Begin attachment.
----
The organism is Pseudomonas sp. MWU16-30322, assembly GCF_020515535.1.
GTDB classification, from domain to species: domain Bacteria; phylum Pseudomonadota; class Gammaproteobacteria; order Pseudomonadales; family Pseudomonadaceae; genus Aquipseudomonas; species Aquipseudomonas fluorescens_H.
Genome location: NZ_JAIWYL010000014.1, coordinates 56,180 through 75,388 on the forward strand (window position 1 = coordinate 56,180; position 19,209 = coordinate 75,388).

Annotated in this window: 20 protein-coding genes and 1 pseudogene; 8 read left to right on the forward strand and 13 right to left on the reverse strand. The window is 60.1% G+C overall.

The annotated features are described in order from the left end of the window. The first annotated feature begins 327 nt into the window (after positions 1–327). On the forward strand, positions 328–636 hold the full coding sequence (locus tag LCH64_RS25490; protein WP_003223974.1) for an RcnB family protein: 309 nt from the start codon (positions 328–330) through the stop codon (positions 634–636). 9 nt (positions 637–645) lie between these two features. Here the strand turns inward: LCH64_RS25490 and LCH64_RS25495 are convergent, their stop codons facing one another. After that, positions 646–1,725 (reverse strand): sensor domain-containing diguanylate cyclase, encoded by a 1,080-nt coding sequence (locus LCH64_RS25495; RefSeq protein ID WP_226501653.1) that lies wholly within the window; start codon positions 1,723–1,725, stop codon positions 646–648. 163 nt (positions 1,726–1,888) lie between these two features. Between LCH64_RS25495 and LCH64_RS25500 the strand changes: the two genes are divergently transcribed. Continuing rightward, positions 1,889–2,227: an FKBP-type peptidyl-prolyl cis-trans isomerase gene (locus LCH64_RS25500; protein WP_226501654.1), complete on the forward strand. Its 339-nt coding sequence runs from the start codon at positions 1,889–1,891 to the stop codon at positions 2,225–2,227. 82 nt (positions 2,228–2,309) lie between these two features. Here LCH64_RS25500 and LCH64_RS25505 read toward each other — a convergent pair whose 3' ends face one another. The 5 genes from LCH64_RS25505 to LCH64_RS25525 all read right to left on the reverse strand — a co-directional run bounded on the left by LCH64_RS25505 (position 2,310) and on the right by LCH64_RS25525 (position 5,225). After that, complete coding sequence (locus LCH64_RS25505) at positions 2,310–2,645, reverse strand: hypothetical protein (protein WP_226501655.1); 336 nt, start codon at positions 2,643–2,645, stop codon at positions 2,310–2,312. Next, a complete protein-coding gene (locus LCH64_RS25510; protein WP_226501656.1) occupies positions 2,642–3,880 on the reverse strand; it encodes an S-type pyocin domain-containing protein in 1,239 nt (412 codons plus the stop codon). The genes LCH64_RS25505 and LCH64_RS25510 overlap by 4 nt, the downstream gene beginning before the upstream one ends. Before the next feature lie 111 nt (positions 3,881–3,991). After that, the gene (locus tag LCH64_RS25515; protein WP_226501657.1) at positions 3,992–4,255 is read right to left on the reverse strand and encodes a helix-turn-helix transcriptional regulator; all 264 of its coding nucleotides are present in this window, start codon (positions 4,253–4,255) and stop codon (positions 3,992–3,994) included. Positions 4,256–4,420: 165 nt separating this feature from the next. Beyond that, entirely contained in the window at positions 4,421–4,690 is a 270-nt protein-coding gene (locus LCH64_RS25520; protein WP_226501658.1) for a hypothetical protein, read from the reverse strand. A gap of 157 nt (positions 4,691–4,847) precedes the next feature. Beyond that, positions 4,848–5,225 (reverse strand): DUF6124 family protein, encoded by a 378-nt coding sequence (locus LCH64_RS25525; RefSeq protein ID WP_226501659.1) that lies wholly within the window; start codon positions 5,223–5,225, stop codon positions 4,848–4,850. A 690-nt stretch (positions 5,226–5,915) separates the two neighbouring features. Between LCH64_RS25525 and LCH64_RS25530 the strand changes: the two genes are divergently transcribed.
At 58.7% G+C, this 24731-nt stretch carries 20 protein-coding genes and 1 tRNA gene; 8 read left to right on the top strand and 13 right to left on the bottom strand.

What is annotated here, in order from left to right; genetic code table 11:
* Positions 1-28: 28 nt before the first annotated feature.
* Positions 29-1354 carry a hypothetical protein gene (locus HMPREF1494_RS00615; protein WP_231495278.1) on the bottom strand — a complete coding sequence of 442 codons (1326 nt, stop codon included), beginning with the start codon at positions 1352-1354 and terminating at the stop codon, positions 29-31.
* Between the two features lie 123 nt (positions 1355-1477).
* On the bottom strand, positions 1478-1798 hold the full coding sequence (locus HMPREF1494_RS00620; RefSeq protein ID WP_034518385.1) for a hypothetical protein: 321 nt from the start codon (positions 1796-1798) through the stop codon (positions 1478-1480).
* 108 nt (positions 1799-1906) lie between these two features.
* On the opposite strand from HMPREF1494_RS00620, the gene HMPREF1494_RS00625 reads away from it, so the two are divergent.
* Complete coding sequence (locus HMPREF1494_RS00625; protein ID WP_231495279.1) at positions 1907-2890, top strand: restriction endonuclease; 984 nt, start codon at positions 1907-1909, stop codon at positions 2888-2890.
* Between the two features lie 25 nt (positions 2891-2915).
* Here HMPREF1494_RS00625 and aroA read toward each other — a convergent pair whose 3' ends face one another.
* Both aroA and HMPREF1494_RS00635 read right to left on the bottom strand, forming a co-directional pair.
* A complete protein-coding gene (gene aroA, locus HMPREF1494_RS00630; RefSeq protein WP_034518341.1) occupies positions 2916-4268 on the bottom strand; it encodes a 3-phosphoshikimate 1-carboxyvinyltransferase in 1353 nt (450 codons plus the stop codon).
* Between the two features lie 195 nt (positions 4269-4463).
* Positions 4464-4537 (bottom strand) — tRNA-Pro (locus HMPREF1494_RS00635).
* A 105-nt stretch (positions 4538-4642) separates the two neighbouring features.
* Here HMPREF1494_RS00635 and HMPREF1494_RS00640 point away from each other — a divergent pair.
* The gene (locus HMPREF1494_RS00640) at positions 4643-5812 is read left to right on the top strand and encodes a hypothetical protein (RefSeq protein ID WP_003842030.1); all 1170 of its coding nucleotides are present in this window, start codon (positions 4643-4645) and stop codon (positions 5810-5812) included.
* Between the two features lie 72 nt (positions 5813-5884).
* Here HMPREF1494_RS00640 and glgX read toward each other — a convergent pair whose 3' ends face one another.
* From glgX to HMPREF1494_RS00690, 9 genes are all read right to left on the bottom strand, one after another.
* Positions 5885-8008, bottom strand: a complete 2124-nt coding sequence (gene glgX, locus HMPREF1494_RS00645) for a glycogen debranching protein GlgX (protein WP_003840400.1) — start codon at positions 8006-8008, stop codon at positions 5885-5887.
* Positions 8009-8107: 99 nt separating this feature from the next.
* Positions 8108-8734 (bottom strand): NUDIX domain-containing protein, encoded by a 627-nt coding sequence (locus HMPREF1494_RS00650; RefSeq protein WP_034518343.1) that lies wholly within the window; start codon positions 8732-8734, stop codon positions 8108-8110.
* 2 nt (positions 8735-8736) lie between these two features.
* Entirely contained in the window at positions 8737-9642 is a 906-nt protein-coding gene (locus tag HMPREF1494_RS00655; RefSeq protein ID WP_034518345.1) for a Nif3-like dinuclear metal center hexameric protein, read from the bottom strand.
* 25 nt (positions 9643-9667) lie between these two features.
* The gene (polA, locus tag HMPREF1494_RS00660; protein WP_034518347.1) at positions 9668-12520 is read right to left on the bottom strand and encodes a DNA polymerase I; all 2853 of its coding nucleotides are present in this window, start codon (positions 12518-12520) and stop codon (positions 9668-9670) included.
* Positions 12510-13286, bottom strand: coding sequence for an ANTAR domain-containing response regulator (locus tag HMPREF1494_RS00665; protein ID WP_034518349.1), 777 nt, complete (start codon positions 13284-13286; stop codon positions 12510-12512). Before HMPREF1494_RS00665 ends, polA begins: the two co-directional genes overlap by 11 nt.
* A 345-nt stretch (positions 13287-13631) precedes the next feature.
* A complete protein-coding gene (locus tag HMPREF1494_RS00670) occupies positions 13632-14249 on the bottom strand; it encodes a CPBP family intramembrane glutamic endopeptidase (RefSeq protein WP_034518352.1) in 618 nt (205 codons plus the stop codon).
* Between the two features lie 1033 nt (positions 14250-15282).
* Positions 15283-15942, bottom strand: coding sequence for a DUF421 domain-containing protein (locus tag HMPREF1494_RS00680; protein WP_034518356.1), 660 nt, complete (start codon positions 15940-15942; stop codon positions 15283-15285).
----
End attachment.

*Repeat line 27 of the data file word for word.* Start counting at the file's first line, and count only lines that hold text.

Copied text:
* Positions 5885-8008, bottom strand: a complete 2124-nt coding sequence (gene glgX, locus HMPREF1494_RS00645) for a glycogen debranching protein GlgX (protein WP_003840400.1) — start codon at positions 8006-8008, stop codon at positions 5885-5887.